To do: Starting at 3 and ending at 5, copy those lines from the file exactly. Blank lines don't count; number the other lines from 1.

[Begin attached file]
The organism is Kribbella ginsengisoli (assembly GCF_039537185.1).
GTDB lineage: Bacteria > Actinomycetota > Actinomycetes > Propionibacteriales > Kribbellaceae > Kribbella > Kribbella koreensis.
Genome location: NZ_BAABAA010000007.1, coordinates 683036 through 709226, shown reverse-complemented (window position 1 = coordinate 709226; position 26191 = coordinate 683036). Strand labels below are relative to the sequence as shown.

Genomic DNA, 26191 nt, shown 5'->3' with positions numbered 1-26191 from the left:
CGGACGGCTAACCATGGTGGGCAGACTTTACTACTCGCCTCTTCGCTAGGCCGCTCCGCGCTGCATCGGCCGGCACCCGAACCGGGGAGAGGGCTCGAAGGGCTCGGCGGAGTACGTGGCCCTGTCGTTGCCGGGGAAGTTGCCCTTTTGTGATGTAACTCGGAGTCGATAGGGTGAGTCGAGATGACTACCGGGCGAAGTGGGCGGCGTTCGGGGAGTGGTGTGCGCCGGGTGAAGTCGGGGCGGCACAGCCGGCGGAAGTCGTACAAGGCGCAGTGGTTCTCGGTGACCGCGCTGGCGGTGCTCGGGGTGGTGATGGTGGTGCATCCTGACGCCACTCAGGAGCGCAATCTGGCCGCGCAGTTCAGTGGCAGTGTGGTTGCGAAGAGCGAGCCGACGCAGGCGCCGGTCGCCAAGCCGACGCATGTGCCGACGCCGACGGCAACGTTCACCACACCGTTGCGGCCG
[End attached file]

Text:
Genome location: NZ_BAABAA010000007.1, coordinates 683036 through 709226, shown reverse-complemented (window position 1 = coordinate 709226; position 26191 = coordinate 683036). Strand labels below are relative to the sequence as shown.

Genomic DNA, 26191 nt, shown 5'->3' with positions numbered 1-26191 from the left:
CGGACGGCTAACCATGGTGGGCAGACTTTACTACTCGCCTCTTCGCTAGGCCGCTCCGCGCTGCATCGGCCGGCACCCGAACCGGGGAGAGGGCTCGAAGGGCTCGGCGGAGTACGTGGCCCTGTCGTTGCCGGGGAAGTTGCCCTTTTGTGATGTAACTCGGAGTCGATAGGGTGAGTCGAGATGACTACCGGGCGAAGTGGGCGGCGTTCGGGGAGTGGTGTGCGCCGGGTGAAGTCGGGGCGGCACAGCCGGCGGAAGTCGTACAAGGCGCAGTGGTTCTCGGTGACCGCGCTGGCGGTGCTCGGGGTGGTGATGGTGGTGCATCCTGACGCCACTCAGGAGCGCAATCTGGCCGCGCAGTTCAGTGGCAGTGTGGTTGCGAAGAGCGAGCCGACGCAGGCGCCGGTCGCCAAGCCGACGCATGTGCCGACGCCGACGGCAACGTTCACCACACCGTTGCGGCCG